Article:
The former News International chief executive officer and ex-News of the World editor made frequent reference to a supposed "anti-Sky bid alliance" while speaking to the Leveson Inquiry today (May 11).
In her written testimony to the inquiry, Brooks said: "At no point did I ever have an inappropriate conversation with anyone who had any influence over what the government might do.
"The formation of the anti-Sky bid alliance was unprecedented - I think it involved the BBC, The Guardian, The Financial Times, The [Daily] Telegraph, The Daily Mail - nearly all the media groups apart from News International.
"Other commercial rivals like British Telecom also joined the alliance. It was in this climate that conversations took place as many of these media companies were using their own publications or broadcasts to convey their opposition."
She noted that the bid was by News Corp, not News International, but admitted that she would have defended the bid when the matter "arose in conversation".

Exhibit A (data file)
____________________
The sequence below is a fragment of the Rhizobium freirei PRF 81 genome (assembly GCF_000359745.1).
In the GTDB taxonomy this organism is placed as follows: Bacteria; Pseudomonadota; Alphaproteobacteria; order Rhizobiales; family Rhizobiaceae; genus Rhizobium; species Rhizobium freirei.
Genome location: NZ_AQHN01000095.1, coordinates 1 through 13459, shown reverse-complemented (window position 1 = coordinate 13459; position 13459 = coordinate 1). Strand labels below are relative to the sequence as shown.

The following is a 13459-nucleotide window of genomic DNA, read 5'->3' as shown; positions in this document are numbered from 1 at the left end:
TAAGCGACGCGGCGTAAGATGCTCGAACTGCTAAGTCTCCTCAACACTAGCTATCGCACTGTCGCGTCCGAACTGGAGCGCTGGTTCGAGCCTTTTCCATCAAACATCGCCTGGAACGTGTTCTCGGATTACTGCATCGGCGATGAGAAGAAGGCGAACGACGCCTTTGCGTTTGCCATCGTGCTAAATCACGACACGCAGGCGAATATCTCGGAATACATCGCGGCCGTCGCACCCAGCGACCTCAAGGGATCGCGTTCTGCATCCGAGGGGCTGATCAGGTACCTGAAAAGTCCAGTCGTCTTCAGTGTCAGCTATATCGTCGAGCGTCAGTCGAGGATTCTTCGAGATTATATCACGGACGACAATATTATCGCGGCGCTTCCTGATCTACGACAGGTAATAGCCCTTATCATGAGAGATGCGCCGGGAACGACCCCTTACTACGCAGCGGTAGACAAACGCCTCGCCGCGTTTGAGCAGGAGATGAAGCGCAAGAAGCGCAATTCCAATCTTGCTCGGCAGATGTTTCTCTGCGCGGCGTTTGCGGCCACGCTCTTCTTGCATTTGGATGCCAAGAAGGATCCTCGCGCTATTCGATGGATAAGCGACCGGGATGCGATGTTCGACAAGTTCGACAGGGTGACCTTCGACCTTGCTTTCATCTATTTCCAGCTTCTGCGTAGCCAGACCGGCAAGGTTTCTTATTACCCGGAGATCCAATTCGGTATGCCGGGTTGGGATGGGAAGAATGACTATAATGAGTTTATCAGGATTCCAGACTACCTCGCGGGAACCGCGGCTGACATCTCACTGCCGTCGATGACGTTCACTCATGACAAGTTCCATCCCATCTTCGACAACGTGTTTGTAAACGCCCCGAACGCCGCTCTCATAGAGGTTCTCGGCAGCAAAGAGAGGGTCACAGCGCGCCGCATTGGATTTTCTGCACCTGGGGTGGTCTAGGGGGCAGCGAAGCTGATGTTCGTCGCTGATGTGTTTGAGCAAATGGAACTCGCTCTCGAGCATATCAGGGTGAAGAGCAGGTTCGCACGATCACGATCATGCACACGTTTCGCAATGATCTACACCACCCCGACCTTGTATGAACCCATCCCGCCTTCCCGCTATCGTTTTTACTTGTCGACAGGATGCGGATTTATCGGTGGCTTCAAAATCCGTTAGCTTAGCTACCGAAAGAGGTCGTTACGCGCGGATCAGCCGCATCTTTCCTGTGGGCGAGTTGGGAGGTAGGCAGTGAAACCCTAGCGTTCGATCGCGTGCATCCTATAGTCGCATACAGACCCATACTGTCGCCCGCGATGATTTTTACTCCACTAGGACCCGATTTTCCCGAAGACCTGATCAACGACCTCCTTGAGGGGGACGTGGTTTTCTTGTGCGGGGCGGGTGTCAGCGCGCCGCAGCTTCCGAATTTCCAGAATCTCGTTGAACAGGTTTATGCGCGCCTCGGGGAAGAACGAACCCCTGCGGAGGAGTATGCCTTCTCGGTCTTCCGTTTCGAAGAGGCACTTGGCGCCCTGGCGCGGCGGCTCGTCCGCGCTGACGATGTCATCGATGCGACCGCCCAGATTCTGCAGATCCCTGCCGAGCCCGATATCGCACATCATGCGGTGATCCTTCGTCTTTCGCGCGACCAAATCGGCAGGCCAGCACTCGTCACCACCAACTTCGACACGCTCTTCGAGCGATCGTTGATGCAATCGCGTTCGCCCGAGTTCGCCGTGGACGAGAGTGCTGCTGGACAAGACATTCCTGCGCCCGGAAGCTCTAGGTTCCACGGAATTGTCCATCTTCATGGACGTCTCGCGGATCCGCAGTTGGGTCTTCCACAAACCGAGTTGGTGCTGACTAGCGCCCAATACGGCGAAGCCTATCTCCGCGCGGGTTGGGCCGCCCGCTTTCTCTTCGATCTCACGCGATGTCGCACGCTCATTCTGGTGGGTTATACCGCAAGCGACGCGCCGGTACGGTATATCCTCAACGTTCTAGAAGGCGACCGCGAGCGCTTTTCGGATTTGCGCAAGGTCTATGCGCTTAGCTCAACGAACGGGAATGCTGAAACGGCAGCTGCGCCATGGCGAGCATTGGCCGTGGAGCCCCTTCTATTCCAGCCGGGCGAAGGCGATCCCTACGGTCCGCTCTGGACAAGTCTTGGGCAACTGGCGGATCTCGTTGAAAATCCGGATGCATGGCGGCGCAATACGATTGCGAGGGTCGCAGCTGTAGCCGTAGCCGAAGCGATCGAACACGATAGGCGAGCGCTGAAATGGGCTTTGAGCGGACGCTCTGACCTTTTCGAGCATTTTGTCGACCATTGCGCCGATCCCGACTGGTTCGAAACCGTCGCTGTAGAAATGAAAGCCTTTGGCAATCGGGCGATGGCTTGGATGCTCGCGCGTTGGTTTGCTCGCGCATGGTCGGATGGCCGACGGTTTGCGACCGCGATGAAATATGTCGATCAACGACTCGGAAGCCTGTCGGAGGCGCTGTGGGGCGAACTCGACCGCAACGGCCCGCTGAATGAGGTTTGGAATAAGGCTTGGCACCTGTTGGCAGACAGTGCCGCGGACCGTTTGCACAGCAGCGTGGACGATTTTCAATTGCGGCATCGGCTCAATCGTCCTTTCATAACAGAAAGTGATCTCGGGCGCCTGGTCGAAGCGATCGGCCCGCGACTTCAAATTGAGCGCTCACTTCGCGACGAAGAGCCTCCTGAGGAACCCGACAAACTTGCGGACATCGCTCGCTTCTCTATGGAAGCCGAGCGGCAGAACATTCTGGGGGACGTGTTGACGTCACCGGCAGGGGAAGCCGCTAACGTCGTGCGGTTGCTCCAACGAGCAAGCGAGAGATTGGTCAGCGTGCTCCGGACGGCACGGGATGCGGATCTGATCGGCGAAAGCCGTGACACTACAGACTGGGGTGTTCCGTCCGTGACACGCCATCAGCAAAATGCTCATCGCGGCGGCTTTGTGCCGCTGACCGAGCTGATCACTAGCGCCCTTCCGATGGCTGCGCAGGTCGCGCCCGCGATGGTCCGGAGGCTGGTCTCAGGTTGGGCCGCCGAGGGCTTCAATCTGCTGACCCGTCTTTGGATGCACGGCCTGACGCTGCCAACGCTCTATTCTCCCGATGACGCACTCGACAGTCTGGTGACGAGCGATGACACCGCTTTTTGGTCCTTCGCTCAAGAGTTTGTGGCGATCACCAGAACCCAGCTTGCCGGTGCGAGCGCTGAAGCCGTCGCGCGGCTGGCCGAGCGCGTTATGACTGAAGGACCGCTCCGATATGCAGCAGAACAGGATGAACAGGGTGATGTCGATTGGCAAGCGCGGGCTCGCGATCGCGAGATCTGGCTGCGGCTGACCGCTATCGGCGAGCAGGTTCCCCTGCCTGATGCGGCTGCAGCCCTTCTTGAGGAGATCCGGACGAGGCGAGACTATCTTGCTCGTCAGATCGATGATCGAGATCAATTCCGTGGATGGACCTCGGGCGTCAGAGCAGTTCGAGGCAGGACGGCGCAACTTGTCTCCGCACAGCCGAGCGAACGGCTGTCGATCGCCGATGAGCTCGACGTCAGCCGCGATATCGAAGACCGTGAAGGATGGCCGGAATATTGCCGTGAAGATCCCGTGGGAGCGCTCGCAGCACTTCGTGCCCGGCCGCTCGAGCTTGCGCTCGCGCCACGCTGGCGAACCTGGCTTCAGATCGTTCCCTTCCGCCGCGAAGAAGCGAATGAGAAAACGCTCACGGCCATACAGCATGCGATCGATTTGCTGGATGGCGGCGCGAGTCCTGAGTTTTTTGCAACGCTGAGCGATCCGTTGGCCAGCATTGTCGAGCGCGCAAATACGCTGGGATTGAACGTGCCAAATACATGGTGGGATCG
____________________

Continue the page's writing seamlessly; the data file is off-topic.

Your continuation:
On whether she lobbied her political contacts on behalf of News Corp, Brooks told the inquiry: "I did have an informal role as you suggest, mainly after the formation of the anti-Sky bid alliance because that brought News International into what was a News Corp transaction because the anti Sky alliance was ... well, everyone else."
She later added: "I think the anti-Sky bid alliance had so many members. They I knew were seeing politicians, I think Dr [Vince] Cable had a dinner with them early on in 2010. If I met people and I had the chance to put our side of the story I would."
Brooks said that she was not aware until recently of the emails between Jeremy Hunt and News Corp's Fred Michel, which resulted in the resignation of Hunt's special adviser Adam Smith.
She added that Michel had perhaps "over-egged his position" on the matter.
During her testimony, Brooks also confirmed that she had discussed allegations of phone hacking with David Cameron both before and after he became prime minister in May 2010.